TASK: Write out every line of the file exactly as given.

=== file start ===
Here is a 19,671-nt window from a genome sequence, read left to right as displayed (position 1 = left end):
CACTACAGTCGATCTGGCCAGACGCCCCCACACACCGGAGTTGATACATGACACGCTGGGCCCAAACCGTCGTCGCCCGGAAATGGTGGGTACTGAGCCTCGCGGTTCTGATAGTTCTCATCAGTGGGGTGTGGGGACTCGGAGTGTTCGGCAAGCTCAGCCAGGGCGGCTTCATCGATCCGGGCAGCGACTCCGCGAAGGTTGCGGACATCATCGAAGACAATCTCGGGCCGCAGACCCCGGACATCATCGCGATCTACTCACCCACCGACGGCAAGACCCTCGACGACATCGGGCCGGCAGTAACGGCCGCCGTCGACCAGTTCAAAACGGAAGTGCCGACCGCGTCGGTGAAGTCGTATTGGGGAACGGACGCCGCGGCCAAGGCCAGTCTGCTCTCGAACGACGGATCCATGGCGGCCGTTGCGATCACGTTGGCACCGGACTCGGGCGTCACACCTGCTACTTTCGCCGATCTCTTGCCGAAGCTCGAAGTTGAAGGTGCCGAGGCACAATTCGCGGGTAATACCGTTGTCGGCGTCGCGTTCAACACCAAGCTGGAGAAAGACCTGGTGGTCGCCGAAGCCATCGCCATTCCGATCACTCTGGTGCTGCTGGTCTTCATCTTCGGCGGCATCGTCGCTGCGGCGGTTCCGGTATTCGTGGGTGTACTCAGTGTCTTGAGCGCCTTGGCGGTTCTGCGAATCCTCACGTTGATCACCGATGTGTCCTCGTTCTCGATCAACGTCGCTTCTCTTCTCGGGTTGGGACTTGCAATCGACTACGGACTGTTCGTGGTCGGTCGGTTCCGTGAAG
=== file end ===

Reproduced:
Here is a 19,671-nt window from a genome sequence, read left to right as displayed (position 1 = left end):
CACTACAGTCGATCTGGCCAGACGCCCCCACACACCGGAGTTGATACATGACACGCTGGGCCCAAACCGTCGTCGCCCGGAAATGGTGGGTACTGAGCCTCGCGGTTCTGATAGTTCTCATCAGTGGGGTGTGGGGACTCGGAGTGTTCGGCAAGCTCAGCCAGGGCGGCTTCATCGATCCGGGCAGCGACTCCGCGAAGGTTGCGGACATCATCGAAGACAATCTCGGGCCGCAGACCCCGGACATCATCGCGATCTACTCACCCACCGACGGCAAGACCCTCGACGACATCGGGCCGGCAGTAACGGCCGCCGTCGACCAGTTCAAAACGGAAGTGCCGACCGCGTCGGTGAAGTCGTATTGGGGAACGGACGCCGCGGCCAAGGCCAGTCTGCTCTCGAACGACGGATCCATGGCGGCCGTTGCGATCACGTTGGCACCGGACTCGGGCGTCACACCTGCTACTTTCGCCGATCTCTTGCCGAAGCTCGAAGTTGAAGGTGCCGAGGCACAATTCGCGGGTAATACCGTTGTCGGCGTCGCGTTCAACACCAAGCTGGAGAAAGACCTGGTGGTCGCCGAAGCCATCGCCATTCCGATCACTCTGGTGCTGCTGGTCTTCATCTTCGGCGGCATCGTCGCTGCGGCGGTTCCGGTATTCGTGGGTGTACTCAGTGTCTTGAGCGCCTTGGCGGTTCTGCGAATCCTCACGTTGATCACCGATGTGTCCTCGTTCTCGATCAACGTCGCTTCTCTTCTCGGGTTGGGACTTGCAATCGACTACGGACTGTTCGTGGTCGGTCGGTTCCGTGAAG